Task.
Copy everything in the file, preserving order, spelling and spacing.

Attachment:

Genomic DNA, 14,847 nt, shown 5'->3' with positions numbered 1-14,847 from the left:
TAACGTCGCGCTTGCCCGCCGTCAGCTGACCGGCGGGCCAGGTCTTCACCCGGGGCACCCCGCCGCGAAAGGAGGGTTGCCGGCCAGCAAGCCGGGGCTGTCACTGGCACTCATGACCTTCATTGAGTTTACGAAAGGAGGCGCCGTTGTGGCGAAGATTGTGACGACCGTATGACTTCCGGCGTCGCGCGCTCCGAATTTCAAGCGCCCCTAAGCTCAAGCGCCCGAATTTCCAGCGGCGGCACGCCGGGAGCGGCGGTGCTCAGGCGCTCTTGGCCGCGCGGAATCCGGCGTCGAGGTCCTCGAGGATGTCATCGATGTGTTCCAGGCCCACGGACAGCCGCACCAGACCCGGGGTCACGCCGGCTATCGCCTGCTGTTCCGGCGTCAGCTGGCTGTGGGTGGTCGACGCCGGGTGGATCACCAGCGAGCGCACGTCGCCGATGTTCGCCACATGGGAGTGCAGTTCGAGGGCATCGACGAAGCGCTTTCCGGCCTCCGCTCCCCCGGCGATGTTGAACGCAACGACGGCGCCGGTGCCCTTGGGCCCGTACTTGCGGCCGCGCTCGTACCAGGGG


Genomic DNA, 14,847 nt, shown 5'->3' with positions numbered 1-14,847 from the left:
TAACGTCGCGCTTGCCCGCCGTCAGCTGACCGGCGGGCCAGGTCTTCACCCGGGGCACCCCGCCGCGAAAGGAGGGTTGCCGGCCAGCAAGCCGGGGCTGTCACTGGCACTCATGACCTTCATTGAGTTTACGAAAGGAGGCGCCGTTGTGGCGAAGATTGTGACGACCGTATGACTTCCGGCGTCGCGCGCTCCGAATTTCAAGCGCCCCTAAGCTCAAGCGCCCGAATTTCCAGCGGCGGCACGCCGGGAGCGGCGGTGCTCAGGCGCTCTTGGCCGCGCGGAATCCGGCGTCGAGGTCCTCGAGGATGTCATCGATGTGTTCCAGGCCCACGGACAGCCGCACCAGACCCGGGGTCACGCCGGCTATCGCCTGCTGTTCCGGCGTCAGCTGGCTGTGGGTGGTCGACGCCGGGTGGATCACCAGCGAGCGCACGTCGCCGATGTTCGCCACATGGGAGTGCAGTTCGAGGGCATCGACGAAGCGCTTTCCGGCCTCCGCTCCCCCGGCGATGTTGAACGCAACGACGGCGCCGGTGCCCTTGGGCCCGTACTTGCGGCCGCGCTCGTACCAGGGG